May help reduce symptoms of anxiety and depression - an all-female human trial which studied this effect noticed that after 4 weeks of consumption, participants in the placebo group had greater symptoms of anxiety6. This study found that participants consuming lion’s mane mushroom displayed lower symptoms of anxiety and depression, indicating that the increased “NGF-enhancing action” of lion’s mane is likely responsible. However, they also noted that further clinical studies into the benefits of consuming lion’s mane may help uncover different properties of the mushroom that may play a role in achieving these results.
Similarly, results from studies with mice has shown that the mushroom helped produce anxiolytic and antidepressant effects7,8.
By targeting hippocampal functions, the lion’s mane mushroom helps reactions to environmental and emotional information. Through this, the brain may better regulate its reactions to stimuli, inducing calmer, or less laboured, functioning due to increased neurogenesis in the hippocampal region.
Improves the immune and circulatory systems as lion’s mane mushroom helps improve metabolism and reduces triglyceride levels, resulting in a lower risk of heart disease9. Furthermore, as the mushrooms calories are dense, it is deemed a complex carbohydrate and therefore results in sustained energy. Furthermore, as with many mushrooms, it holds a host of minerals and vitamins that improve gut and digestive tract performance.
Improves quality of sleep as a study based on sleep quality highlighted10. Lion’s mane mushroom helped improve the sleep quality of those involved in the study by reducing incidences of sleeping disorder, alongside reducing symptoms of an “anxious-depressive nature” 11. This improvement to sleep and mood lasted longer than the participants consumption of lion’s mane, showing its beneficial effects have positive, lasting changes to the consumer. To quote their concluding remarks: “[lion’s mane] promoted an improvement in mood disorders of a depressive-anxious nature and of the quality of nocturnal rest. These effects persisted after eight weeks of [lion’s mane] wash-out, suggesting that [lion’s mane] might affect neuronal plasticity as expected by a NGF12.”
Protection against cancer as initial studies have shown that the Lion’s Mane mushroom can help protect the body from leukaemia cells13. The study, using mice as samples, highlighted greatly increased cancer cell death in the lungs by between 66-69% when the Lion’s Mane mushroom extract was consumed.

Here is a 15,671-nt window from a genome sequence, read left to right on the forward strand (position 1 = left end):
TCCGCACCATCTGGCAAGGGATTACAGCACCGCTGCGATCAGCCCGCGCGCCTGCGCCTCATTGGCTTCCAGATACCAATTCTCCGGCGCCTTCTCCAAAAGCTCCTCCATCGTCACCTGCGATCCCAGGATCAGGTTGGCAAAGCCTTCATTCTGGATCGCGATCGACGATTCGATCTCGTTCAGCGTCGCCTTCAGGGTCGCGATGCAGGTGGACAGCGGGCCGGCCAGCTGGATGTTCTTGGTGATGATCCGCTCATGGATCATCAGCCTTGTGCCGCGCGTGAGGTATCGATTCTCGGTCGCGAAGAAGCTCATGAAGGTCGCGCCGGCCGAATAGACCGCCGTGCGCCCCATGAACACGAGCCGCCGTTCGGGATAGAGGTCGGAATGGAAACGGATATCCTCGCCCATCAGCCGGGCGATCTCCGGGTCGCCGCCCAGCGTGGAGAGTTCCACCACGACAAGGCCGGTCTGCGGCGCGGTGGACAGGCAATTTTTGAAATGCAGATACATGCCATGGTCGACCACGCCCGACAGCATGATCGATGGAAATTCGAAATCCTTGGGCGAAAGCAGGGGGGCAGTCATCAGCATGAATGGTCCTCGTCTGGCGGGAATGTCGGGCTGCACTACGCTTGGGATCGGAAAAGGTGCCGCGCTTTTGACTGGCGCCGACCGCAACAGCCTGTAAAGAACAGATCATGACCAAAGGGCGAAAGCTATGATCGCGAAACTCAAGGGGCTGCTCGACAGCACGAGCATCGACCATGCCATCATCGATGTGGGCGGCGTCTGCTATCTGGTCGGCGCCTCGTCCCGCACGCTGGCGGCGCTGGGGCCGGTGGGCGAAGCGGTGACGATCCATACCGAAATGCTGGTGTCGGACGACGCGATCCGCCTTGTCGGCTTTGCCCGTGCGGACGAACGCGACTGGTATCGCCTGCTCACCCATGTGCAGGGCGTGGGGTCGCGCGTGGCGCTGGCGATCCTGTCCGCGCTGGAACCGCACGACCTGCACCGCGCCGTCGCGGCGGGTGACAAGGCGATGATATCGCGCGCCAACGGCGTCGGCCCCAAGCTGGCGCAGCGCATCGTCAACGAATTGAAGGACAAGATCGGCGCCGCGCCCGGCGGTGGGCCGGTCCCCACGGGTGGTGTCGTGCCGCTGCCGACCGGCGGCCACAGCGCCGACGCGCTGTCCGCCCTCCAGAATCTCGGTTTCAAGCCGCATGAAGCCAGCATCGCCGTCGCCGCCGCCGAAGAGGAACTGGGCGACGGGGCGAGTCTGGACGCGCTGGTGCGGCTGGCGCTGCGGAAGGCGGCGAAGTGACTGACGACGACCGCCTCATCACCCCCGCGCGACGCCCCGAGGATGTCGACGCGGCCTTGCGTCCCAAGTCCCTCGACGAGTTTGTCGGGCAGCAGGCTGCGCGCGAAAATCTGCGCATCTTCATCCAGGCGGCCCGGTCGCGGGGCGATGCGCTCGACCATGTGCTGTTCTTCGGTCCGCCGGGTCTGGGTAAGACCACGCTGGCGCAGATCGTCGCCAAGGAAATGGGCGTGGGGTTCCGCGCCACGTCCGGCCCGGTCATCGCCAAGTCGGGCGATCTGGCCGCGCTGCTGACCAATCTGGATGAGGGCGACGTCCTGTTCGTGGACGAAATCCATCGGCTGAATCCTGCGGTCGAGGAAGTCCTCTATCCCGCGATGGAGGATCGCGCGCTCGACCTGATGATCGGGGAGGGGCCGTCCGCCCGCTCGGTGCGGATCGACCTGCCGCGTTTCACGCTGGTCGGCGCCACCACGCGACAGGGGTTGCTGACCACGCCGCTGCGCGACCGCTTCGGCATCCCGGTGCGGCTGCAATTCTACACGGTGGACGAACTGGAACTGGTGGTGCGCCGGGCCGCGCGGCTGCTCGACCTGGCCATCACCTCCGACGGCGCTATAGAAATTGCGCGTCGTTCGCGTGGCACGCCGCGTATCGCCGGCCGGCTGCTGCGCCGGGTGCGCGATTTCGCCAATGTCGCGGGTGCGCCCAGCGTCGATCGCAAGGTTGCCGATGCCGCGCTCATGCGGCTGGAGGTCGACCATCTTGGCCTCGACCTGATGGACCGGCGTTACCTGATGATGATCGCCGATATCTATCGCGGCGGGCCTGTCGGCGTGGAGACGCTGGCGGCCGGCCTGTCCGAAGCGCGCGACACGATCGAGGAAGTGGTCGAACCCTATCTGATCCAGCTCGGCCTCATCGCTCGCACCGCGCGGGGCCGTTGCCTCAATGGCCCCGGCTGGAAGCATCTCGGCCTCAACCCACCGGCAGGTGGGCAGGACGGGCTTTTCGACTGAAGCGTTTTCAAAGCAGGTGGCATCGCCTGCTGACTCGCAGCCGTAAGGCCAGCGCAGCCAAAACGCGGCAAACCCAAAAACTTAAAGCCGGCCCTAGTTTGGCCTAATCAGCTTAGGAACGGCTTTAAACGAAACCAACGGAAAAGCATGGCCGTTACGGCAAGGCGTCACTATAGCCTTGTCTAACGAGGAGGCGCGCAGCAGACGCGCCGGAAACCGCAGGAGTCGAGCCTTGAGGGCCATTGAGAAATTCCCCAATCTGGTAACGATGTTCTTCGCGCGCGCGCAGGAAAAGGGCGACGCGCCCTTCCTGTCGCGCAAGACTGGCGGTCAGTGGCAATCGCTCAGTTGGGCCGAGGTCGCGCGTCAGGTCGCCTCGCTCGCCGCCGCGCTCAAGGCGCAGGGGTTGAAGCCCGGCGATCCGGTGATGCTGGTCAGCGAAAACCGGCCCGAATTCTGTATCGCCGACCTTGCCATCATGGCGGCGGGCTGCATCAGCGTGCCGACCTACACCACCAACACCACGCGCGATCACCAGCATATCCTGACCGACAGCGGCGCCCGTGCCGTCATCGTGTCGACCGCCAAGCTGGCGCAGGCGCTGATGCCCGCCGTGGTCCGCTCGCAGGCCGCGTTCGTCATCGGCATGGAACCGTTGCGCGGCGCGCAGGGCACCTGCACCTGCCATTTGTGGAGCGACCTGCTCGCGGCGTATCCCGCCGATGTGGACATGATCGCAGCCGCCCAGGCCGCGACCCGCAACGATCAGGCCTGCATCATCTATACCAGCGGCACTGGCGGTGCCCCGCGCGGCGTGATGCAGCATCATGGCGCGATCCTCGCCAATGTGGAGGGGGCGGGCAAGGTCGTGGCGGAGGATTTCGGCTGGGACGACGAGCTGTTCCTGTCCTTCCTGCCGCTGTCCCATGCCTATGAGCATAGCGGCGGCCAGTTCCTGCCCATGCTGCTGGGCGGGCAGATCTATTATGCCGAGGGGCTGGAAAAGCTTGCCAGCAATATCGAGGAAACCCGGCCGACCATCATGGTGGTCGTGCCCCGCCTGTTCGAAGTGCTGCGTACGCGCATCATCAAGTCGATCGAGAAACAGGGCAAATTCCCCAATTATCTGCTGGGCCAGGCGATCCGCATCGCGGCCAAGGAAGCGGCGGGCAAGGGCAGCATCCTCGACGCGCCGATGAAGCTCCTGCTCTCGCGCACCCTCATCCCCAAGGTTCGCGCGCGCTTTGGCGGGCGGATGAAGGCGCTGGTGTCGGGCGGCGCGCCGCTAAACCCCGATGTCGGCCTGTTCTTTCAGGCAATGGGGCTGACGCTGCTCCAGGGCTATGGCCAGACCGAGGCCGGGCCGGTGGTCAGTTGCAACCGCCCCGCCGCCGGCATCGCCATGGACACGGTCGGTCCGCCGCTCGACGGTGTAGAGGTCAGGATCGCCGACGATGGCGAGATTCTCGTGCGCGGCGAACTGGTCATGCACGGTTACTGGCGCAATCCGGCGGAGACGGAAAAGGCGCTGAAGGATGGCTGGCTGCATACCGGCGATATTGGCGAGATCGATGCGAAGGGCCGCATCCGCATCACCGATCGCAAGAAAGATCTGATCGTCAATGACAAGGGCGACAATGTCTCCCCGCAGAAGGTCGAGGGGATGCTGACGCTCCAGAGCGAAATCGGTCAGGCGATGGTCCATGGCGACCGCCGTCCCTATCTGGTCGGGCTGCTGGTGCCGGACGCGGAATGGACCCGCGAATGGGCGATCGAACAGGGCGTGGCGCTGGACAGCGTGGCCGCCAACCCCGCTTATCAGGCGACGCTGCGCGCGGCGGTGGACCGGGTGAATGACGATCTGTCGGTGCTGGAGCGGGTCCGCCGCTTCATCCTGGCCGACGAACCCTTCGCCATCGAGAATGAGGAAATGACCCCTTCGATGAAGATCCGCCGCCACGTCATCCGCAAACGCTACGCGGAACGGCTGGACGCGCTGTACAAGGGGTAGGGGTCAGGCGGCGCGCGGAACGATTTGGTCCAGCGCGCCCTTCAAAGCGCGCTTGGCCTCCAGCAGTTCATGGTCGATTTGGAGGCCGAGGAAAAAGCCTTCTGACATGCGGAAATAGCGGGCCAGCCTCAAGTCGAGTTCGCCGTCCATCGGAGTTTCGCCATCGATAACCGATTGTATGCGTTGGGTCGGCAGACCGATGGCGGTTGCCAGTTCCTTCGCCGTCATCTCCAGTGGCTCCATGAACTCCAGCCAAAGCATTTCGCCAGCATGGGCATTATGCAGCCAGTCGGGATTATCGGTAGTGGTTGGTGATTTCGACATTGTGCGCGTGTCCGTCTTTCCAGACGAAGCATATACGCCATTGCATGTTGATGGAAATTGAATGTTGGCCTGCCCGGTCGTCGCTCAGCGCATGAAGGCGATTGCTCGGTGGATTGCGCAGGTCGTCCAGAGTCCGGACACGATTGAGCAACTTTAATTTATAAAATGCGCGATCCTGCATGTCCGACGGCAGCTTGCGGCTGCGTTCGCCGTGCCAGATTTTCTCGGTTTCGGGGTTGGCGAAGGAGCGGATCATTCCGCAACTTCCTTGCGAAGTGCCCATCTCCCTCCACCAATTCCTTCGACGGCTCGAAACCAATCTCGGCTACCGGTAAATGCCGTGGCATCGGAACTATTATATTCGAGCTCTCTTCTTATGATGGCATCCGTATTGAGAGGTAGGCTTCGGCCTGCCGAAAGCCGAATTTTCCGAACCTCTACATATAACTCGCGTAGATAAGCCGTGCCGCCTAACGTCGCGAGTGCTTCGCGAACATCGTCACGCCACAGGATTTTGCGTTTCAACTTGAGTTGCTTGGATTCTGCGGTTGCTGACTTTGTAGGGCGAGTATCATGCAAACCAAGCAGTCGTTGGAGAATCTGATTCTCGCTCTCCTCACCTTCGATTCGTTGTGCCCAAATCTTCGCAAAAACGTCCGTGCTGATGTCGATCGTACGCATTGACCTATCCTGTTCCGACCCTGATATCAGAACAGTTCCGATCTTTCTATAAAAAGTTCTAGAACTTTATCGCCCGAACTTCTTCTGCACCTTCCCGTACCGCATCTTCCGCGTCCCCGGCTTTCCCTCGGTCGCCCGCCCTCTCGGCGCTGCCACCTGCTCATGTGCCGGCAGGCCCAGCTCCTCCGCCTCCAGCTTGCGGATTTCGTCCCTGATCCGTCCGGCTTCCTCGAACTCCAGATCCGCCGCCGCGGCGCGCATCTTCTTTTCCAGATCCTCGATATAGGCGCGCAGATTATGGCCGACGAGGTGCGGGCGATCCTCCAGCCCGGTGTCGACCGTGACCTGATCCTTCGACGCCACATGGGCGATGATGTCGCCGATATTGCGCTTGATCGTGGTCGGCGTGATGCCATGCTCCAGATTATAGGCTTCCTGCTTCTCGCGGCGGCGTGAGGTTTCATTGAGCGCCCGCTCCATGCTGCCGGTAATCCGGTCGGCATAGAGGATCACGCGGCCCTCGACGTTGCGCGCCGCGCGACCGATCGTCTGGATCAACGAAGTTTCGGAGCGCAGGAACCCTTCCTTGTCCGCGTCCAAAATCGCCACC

- Short and long-term effects are produced by consumption of lion’s mane. As shown above, many of the benefits attained through ingesting this mushroom remain in your system for a long period of time after. While many of these effects, like improved gut health, are more short-term, the neuroprotective benefits have been shown to outlast consumption by a matter of weeks or months, depending on the study and area of interest in question.
NB: With the popularity of lion’s mane having increased significantly in recent years, much of this scientific literature comes from new studies. Much of these, as you have noticed, have begun to use human participants, increasing their applicability and consistency in results. However, while we consider ourselves knowledgeable in the fields of nutrition and bodily health, discussing medical applications is best left to the scientists – which is why we have included each of the best (and most recent) studies to date, and ask that you refer to such scientific literature when conducting your research.
How Can I Attain These Benefits
The two most common ways to consume the nootropic lion’s mane mushroom are via:
The great news is that we offer both forms of consumption available to purchase on our website here: https://vybey.co.uk/products/lions-mane-mushroom
The most common method of ingesting lion’s mane mushrooms is in liquid form. This is achieved by adding powdered mushroom into hot drinks such as coffee, tea, hot chocolate or soup. Alternatively, others prefer to consume Lion’s Mane mushroom in supplement by way of consuming capsule (which produce the same benefits).